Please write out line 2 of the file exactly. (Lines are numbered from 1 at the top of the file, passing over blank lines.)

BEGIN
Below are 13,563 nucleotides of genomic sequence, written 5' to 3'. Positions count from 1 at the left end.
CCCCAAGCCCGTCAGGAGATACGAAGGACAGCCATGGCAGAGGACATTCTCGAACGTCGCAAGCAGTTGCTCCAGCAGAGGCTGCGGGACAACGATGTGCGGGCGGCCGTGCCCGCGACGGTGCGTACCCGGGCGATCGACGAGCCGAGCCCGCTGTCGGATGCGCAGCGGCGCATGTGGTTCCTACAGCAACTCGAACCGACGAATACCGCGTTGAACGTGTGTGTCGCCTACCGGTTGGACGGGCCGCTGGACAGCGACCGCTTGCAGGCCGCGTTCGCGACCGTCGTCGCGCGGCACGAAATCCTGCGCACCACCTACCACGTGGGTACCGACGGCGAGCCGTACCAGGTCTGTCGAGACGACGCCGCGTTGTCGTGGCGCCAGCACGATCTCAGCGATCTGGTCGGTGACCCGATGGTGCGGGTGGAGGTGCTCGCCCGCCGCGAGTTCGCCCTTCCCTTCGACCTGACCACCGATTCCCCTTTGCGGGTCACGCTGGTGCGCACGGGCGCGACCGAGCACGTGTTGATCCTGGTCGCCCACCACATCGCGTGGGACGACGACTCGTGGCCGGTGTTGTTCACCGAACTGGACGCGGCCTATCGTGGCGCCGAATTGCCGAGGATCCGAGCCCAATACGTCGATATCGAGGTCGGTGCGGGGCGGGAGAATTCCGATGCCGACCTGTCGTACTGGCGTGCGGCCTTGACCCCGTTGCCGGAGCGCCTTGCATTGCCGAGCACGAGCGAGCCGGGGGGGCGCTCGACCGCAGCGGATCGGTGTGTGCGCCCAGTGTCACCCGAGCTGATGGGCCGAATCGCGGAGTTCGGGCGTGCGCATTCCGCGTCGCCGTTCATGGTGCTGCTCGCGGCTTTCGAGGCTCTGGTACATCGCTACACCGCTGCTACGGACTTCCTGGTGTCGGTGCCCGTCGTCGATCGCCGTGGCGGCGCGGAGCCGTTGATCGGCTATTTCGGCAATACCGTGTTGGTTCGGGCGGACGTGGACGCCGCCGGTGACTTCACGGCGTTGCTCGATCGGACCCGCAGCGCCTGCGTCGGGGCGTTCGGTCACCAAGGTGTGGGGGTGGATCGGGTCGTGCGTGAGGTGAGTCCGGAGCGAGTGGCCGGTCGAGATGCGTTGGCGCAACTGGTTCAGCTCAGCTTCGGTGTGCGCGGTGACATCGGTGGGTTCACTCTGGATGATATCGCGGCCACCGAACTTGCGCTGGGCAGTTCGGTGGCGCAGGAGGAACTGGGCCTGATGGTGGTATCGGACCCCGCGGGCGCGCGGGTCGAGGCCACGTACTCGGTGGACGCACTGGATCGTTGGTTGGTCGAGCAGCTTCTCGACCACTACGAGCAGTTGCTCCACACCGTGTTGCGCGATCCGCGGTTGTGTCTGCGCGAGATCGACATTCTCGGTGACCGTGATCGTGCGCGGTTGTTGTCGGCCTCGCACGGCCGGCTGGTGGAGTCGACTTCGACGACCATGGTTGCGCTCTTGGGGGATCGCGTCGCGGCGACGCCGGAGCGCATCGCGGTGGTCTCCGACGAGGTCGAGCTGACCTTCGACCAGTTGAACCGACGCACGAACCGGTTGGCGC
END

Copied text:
CCCCAAGCCCGTCAGGAGATACGAAGGACAGCCATGGCAGAGGACATTCTCGAACGTCGCAAGCAGTTGCTCCAGCAGAGGCTGCGGGACAACGATGTGCGGGCGGCCGTGCCCGCGACGGTGCGTACCCGGGCGATCGACGAGCCGAGCCCGCTGTCGGATGCGCAGCGGCGCATGTGGTTCCTACAGCAACTCGAACCGACGAATACCGCGTTGAACGTGTGTGTCGCCTACCGGTTGGACGGGCCGCTGGACAGCGACCGCTTGCAGGCCGCGTTCGCGACCGTCGTCGCGCGGCACGAAATCCTGCGCACCACCTACCACGTGGGTACCGACGGCGAGCCGTACCAGGTCTGTCGAGACGACGCCGCGTTGTCGTGGCGCCAGCACGATCTCAGCGATCTGGTCGGTGACCCGATGGTGCGGGTGGAGGTGCTCGCCCGCCGCGAGTTCGCCCTTCCCTTCGACCTGACCACCGATTCCCCTTTGCGGGTCACGCTGGTGCGCACGGGCGCGACCGAGCACGTGTTGATCCTGGTCGCCCACCACATCGCGTGGGACGACGACTCGTGGCCGGTGTTGTTCACCGAACTGGACGCGGCCTATCGTGGCGCCGAATTGCCGAGGATCCGAGCCCAATACGTCGATATCGAGGTCGGTGCGGGGCGGGAGAATTCCGATGCCGACCTGTCGTACTGGCGTGCGGCCTTGACCCCGTTGCCGGAGCGCCTTGCATTGCCGAGCACGAGCGAGCCGGGGGGGCGCTCGACCGCAGCGGATCGGTGTGTGCGCCCAGTGTCACCCGAGCTGATGGGCCGAATCGCGGAGTTCGGGCGTGCGCATTCCGCGTCGCCGTTCATGGTGCTGCTCGCGGCTTTCGAGGCTCTGGTACATCGCTACACCGCTGCTACGGACTTCCTGGTGTCGGTGCCCGTCGTCGATCGCCGTGGCGGCGCGGAGCCGTTGATCGGCTATTTCGGCAATACCGTGTTGGTTCGGGCGGACGTGGACGCCGCCGGTGACTTCACGGCGTTGCTCGATCGGACCCGCAGCGCCTGCGTCGGGGCGTTCGGTCACCAAGGTGTGGGGGTGGATCGGGTCGTGCGTGAGGTGAGTCCGGAGCGAGTGGCCGGTCGAGATGCGTTGGCGCAACTGGTTCAGCTCAGCTTCGGTGTGCGCGGTGACATCGGTGGGTTCACTCTGGATGATATCGCGGCCACCGAACTTGCGCTGGGCAGTTCGGTGGCGCAGGAGGAACTGGGCCTGATGGTGGTATCGGACCCCGCGGGCGCGCGGGTCGAGGCCACGTACTCGGTGGACGCACTGGATCGTTGGTTGGTCGAGCAGCTTCTCGACCACTACGAGCAGTTGCTCCACACCGTGTTGCGCGATCCGCGGTTGTGTCTGCGCGAGATCGACATTCTCGGTGACCGTGATCGTGCGCGGTTGTTGTCGGCCTCGCACGGCCGGCTGGTGGAGTCGACTTCGACGACCATGGTTGCGCTCTTGGGGGATCGCGTCGCGGCGACGCCGGAGCGCATCGCGGTGGTCTCCGACGAGGTCGAGCTGACCTTCGACCAGTTGAACCGACGCACGAACCGGTTGGCGC